Cases have been associated with bars, gyms, house parties, beach gatherings, birthday parties, Father’s Day and Fourth of July celebrations, religious functions, coworkers sitting in long meetings while removing masks to eat or drink, shopping and funerals.

On Maui in recent days, some businesses have announced temporary closures for cleaning after staff were exposed or tested positive for COVID. When asked if Maui was seeing more cases from gatherings at parks and beaches or from frequenting restaurants and bars, Anderson said that “on Maui we’re actually seeing far fewer cases than we are on Oahu, but some of the same issues.”

“Two of the cases on Maui reported today . . . had some travel history, but most of the cases that we have seen are mostly from exposure to other confirmed cases or gatherings,” he said. “We’re not seeing as much community spread on Maui as we are on Oahu, but we’re seeing signs of community spread in different places, and by the way, the cases on Maui are not just in one area. We’re seeing them in several different locations, and of course, that is concerning.”

On Maui, most areas outside of Hana have active cases. West Maui, Kahului and the Haiku-to-Nahiku area (ZIP codes 96791, 96732 and 96708) are all showing six to 30 active cases within the past 28 days, according to DOH data. South Maui, Wailuku, Paia, Upcountry and out to Kaupo (ZIP codes 96753, 96793, 96779, 96768 and 96790) each have one to five cases.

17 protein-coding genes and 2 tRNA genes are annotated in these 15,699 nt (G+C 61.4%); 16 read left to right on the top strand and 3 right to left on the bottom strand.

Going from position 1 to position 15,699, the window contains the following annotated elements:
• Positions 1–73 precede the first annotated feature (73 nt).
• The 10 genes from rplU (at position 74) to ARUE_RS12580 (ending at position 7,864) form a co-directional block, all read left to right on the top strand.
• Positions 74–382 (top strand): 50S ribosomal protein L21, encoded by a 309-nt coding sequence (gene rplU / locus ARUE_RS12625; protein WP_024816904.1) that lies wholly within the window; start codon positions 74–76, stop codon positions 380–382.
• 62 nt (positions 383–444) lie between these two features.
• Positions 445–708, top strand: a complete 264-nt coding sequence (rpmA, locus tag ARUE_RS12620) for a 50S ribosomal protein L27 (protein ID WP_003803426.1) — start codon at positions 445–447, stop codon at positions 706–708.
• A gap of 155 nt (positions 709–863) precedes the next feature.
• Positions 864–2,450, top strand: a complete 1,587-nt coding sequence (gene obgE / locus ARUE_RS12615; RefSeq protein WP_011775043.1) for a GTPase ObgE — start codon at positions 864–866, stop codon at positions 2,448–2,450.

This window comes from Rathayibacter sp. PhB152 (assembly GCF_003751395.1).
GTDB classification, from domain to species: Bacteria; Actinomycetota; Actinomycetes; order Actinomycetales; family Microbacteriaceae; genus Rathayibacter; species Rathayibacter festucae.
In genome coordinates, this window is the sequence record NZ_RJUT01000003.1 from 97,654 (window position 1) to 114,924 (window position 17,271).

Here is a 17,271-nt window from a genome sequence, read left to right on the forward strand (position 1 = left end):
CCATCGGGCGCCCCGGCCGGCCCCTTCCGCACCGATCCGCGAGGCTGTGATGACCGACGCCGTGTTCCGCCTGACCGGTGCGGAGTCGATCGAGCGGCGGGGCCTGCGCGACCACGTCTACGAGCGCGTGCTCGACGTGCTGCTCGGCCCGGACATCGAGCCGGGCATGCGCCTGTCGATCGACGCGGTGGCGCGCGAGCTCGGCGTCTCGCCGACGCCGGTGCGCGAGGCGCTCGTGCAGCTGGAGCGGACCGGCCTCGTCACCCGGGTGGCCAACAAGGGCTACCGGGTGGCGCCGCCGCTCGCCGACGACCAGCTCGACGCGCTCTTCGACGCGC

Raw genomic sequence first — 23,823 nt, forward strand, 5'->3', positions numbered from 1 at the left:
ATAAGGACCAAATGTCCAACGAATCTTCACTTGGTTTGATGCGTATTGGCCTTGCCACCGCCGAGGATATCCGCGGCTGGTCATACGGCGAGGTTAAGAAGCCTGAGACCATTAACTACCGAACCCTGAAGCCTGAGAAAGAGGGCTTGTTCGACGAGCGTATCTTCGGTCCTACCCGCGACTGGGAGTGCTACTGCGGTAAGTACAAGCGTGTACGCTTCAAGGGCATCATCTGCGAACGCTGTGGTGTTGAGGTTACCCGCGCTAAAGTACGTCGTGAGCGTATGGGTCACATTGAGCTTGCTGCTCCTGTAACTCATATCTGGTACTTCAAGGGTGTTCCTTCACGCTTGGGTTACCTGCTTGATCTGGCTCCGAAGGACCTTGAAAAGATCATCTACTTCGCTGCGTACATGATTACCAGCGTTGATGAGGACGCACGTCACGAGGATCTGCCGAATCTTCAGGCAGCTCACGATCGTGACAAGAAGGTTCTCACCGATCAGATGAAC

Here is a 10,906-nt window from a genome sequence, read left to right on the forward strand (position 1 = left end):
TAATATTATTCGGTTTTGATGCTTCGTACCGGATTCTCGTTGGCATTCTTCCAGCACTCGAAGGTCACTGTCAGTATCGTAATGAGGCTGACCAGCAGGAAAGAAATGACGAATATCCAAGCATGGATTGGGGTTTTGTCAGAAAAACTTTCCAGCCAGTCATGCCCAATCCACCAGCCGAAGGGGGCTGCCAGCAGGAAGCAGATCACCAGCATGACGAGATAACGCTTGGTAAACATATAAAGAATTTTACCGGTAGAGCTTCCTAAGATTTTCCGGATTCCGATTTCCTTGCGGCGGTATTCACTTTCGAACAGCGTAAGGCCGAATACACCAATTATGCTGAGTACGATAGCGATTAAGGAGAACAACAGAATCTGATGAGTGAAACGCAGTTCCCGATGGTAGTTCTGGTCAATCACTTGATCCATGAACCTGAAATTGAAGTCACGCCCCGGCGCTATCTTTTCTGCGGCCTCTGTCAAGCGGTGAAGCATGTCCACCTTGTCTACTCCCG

Ige said he and the mayors are looking to limit social gatherings to 10 or fewer, which Kauai has already done. The state Department of Education and the University of Hawaii would be exempt, because of the “controlled environments” and safety measures they’re planning to take in classrooms.

The governor said he’s also asked the mayors to look into closing bars and agreed with Honolulu Mayor Kirk Caldwell’s plans to shut them down for three weeks in the wake of bar-associated clusters.

During a news conference later in the day, Maui County Mayor Michael Victorino said that Maui has not had the same problem with cases connected to bars as Oahu, so he “may not be so supportive of that.”

“But I will remain open to any suggestions, and if those suggestions can be factually proven to me, I would consider even a closing down of our bars if necessary,” he said.